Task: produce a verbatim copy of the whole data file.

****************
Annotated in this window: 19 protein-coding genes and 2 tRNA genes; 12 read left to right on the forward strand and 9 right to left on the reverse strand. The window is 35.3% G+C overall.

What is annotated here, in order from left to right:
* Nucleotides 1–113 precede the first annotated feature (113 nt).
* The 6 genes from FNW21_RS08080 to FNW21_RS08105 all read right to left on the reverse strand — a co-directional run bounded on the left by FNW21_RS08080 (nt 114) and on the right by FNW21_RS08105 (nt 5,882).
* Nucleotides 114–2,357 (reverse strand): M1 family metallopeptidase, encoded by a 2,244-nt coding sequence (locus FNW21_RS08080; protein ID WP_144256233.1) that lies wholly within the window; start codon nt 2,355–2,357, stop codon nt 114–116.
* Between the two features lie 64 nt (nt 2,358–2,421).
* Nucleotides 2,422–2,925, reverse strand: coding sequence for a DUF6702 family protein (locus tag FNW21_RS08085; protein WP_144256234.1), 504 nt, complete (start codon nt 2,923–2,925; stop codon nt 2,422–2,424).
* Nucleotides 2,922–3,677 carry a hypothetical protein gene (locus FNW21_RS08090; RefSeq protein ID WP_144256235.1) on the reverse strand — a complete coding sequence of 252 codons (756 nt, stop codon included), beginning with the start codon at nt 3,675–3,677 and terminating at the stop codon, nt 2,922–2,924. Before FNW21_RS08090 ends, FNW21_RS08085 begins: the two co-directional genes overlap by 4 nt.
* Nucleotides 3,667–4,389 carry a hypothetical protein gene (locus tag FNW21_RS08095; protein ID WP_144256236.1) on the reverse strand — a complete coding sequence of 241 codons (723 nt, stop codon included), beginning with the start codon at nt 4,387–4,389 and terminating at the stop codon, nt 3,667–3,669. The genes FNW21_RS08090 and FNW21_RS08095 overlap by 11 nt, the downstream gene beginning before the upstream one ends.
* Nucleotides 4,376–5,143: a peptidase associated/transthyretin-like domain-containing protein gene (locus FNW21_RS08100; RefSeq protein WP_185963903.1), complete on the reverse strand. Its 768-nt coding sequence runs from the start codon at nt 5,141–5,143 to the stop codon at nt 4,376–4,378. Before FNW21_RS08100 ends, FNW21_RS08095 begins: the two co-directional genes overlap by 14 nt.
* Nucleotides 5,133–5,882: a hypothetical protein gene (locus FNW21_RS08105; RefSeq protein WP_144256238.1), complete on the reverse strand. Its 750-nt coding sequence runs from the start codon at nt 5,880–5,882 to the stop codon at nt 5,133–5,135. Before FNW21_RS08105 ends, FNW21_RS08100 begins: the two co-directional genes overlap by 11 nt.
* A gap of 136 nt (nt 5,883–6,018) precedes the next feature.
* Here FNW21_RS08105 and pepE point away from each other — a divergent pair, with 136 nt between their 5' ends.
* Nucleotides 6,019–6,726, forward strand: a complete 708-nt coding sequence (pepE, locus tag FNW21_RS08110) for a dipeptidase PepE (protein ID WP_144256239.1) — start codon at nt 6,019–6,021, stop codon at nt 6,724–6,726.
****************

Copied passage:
Annotated in this window: 19 protein-coding genes and 2 tRNA genes; 12 read left to right on the forward strand and 9 right to left on the reverse strand. The window is 35.3% G+C overall.

What is annotated here, in order from left to right:
* Nucleotides 1–113 precede the first annotated feature (113 nt).
* The 6 genes from FNW21_RS08080 to FNW21_RS08105 all read right to left on the reverse strand — a co-directional run bounded on the left by FNW21_RS08080 (nt 114) and on the right by FNW21_RS08105 (nt 5,882).
* Nucleotides 114–2,357 (reverse strand): M1 family metallopeptidase, encoded by a 2,244-nt coding sequence (locus FNW21_RS08080; protein ID WP_144256233.1) that lies wholly within the window; start codon nt 2,355–2,357, stop codon nt 114–116.
* Between the two features lie 64 nt (nt 2,358–2,421).
* Nucleotides 2,422–2,925, reverse strand: coding sequence for a DUF6702 family protein (locus tag FNW21_RS08085; protein WP_144256234.1), 504 nt, complete (start codon nt 2,923–2,925; stop codon nt 2,422–2,424).
* Nucleotides 2,922–3,677 carry a hypothetical protein gene (locus FNW21_RS08090; RefSeq protein ID WP_144256235.1) on the reverse strand — a complete coding sequence of 252 codons (756 nt, stop codon included), beginning with the start codon at nt 3,675–3,677 and terminating at the stop codon, nt 2,922–2,924. Before FNW21_RS08090 ends, FNW21_RS08085 begins: the two co-directional genes overlap by 4 nt.
* Nucleotides 3,667–4,389 carry a hypothetical protein gene (locus tag FNW21_RS08095; protein ID WP_144256236.1) on the reverse strand — a complete coding sequence of 241 codons (723 nt, stop codon included), beginning with the start codon at nt 4,387–4,389 and terminating at the stop codon, nt 3,667–3,669. The genes FNW21_RS08090 and FNW21_RS08095 overlap by 11 nt, the downstream gene beginning before the upstream one ends.
* Nucleotides 4,376–5,143: a peptidase associated/transthyretin-like domain-containing protein gene (locus FNW21_RS08100; RefSeq protein WP_185963903.1), complete on the reverse strand. Its 768-nt coding sequence runs from the start codon at nt 5,141–5,143 to the stop codon at nt 4,376–4,378. Before FNW21_RS08100 ends, FNW21_RS08095 begins: the two co-directional genes overlap by 14 nt.
* Nucleotides 5,133–5,882: a hypothetical protein gene (locus FNW21_RS08105; RefSeq protein WP_144256238.1), complete on the reverse strand. Its 750-nt coding sequence runs from the start codon at nt 5,880–5,882 to the stop codon at nt 5,133–5,135. Before FNW21_RS08105 ends, FNW21_RS08100 begins: the two co-directional genes overlap by 11 nt.
* A gap of 136 nt (nt 5,883–6,018) precedes the next feature.
* Here FNW21_RS08105 and pepE point away from each other — a divergent pair, with 136 nt between their 5' ends.
* Nucleotides 6,019–6,726, forward strand: a complete 708-nt coding sequence (pepE, locus tag FNW21_RS08110) for a dipeptidase PepE (protein ID WP_144256239.1) — start codon at nt 6,019–6,021, stop codon at nt 6,724–6,726.